Chief of Urology at The Miriam and Rhode Island Hospitals One of Two Clinical Experts in the Country Asked to Speak Before FDA Panel about Hypogonadism

October 14, 2014

Advisory panel voted nearly unanimously to tighten regulation of multibillion-dollar testosterone industry; recommended studies to demonstrate benefit, safety of testosterone-replacement products 

Mark Sigman, MD
Mark Sigman, MD

Mark Sigman, MD, chief of urology at The Miriam and Rhode Island hospitals, co-director of the Men’s Health Clinic at The Miriam Hospital, and chief of urology at The Warren Alpert Medical School of Brown University, spoke about hypogonadism last month at a joint meeting of the Bone, Reproductive and Urologic Drugs Advisory Committee and the Drug Safety and Risk Management Advisory Committee.

The combined United States Food and Drug Administration (FDA) advisory panel, whose advice the FDA often follows, gathered to discuss who should receive testosterone replacement therapy, as well as the potential for cardiovascular risk related to the therapy. The FDA has been exploring the risk of stroke, heart attack and death among men taking FDA-approved testosterone products in response to conflicting studies examining the cardiovascular risks in men undergoing testosterone therapy.

“The first testosterone product, which appeared in the 1950s, was prescribed for patients with ‘Classic’ Low T (testosterone) – hypogonadism due to known underlying medical conditions,” Sigman says. “At that time, drug companies had only to show that testosterone products raised testosterone – not that they improved symptoms. Since then, in spite of the surge in testosterone replacement therapy for Low T, there haven’t been any major changes to the indications for the use of testosterone products – so this is a significant industry development.”

Among the advisory panel’s recommendations in the almost unanimous committee vote were making changes to what has been called vague testosterone-replacement product labels to address the increasingly prevalent use of testosterone for hypogonadism related to aging – or andropause – Low T due to decreased T production that accompanies aging. The number of testosterone prescriptions has increased approximately eightfold since 2000. The panel also voted at the meeting to require drug makers to conduct tests or studies to assess the cardiovascular risk related to use of testosterone drugs.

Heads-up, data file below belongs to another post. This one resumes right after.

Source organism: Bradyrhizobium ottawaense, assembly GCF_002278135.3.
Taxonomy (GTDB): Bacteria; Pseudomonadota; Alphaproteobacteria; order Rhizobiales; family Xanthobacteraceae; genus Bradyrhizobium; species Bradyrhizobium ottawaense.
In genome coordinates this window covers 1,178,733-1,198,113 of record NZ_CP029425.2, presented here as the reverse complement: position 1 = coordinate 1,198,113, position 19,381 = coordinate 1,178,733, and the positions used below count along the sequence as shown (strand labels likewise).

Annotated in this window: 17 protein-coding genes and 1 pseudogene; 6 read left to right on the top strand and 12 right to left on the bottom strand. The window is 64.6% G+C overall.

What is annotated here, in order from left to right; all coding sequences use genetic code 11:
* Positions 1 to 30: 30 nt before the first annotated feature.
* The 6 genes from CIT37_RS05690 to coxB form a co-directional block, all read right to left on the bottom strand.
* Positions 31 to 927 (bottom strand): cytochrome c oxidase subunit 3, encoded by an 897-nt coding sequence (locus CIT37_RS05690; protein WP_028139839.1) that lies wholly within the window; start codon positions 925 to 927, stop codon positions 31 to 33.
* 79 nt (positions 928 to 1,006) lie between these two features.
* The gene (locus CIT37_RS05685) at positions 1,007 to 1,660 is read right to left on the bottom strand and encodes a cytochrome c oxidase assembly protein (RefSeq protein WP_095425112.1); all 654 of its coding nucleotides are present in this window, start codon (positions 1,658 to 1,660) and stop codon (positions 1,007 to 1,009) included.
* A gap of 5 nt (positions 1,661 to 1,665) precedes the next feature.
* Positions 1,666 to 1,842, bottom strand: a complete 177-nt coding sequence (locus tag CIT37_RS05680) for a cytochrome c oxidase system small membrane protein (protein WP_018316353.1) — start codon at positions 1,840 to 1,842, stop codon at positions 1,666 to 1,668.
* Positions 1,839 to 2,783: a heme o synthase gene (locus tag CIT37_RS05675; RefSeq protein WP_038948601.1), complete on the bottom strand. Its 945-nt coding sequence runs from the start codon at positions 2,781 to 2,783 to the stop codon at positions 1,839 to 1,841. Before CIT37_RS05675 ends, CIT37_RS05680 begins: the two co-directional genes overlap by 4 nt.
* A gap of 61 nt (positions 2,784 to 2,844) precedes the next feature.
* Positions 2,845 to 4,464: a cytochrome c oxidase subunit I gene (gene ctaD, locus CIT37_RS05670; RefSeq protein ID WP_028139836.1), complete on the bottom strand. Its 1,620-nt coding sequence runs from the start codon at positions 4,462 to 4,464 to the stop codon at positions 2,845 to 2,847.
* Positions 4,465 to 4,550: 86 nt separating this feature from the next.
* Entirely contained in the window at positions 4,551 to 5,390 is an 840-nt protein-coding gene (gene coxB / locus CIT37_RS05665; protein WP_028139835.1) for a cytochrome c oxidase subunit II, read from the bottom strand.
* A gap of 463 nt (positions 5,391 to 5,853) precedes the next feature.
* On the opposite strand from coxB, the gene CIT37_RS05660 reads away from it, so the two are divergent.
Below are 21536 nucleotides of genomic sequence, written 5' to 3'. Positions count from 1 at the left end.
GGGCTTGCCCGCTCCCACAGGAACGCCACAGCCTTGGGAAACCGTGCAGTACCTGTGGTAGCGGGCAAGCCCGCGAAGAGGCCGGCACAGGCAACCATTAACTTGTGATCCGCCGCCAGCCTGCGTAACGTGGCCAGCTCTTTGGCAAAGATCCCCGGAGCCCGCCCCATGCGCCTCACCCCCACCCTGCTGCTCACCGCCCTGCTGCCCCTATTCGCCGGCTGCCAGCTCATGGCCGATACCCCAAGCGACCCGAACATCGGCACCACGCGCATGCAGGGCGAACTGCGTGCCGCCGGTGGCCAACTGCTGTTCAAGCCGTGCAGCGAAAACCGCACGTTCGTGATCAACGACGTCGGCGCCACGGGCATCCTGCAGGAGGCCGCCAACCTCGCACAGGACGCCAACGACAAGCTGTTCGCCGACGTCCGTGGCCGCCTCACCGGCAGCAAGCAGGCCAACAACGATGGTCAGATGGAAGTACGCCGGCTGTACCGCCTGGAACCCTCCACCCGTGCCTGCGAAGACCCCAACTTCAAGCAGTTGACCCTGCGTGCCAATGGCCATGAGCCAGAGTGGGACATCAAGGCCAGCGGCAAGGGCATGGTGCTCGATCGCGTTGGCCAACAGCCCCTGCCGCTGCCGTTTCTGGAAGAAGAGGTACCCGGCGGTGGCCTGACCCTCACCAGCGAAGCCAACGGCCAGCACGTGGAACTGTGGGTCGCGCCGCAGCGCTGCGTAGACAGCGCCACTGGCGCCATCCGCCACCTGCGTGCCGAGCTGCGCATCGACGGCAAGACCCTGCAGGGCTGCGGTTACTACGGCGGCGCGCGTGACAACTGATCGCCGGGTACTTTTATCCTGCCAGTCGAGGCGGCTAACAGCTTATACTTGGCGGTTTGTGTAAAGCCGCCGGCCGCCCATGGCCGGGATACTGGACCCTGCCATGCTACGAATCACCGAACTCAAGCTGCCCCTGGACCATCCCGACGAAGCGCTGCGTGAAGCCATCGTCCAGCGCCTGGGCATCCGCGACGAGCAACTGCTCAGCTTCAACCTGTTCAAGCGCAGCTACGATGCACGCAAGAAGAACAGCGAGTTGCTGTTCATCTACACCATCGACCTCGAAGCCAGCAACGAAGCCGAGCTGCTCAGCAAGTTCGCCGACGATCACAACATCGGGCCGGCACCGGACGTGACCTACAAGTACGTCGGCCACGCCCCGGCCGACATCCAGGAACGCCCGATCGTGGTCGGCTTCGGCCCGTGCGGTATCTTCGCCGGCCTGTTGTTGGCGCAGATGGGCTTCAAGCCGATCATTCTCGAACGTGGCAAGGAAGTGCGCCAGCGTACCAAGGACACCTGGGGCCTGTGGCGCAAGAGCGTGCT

Patients speaking with a doctor Testosterone deficiency (TD) indicates a low testosterone level in the blood. Hypogonadism indicates a low testosterone level in the presence of symptoms of low testosterone. Testosterone deficiency afflicts approximately 20 to 30 percent of men ages 40-79 years old, with an increase in prevalence strongly associated with aging and common medical conditions including obesity, diabetes and hypertension.

Sigman’s presentation about hypogonadism to the FDA panel focused on what male age-related hypogonadism is and how to diagnose it; the difference between age-related and classical hypogonadism; the reasons behind diagnosing and treating hypogonadism; and the risks of testosterone treatment for hypogonadism. Sigman spoke about symptoms, indications for treatment, and how all guidelines require symptoms of hypogonadism. He also discussed how Low T alone is insufficient without symptoms – and how the prevalence of Low T (by blood test alone) is greater than the prevalence of hypogonadism (Low T plus symptoms of Low T). While there are a variety of types of testosterone measurements (total testosterone, free testosterone, and bioavailable testosterone), Sigman says most studies and guidelines are based on Total T.

Among Sigman’s conclusions presented to the panel were:

  • Clinical hypogonadism is common.
  • Many symptoms and co-morbidities are associated with low testosterone.
  • Criteria for who to treat is controversial, as it’s difficult to clearly separate those who benefit from those who don’t.
  • Reasonable evidence exists that treatment is beneficial for some with either classical or age-associated hypogonadism.
  • Long-term safety will not be determined without large clinical trials.

“It’s important that hypogonadism be appropriately managed,” Sigman says. “The team at the Men’s Health Center at The Miriam Hospital has the expertise that’s critical to effectively diagnosing, managing and navigating the condition, as well as possible risks to the patient.”

Sigman received his medical degree from University of Connecticut School of Medicine. He is a nationally recognized expert on male infertility and sexual dysfunction with more than 25 years of experience in the diagnosis and treatment of urologic and reproductive problems.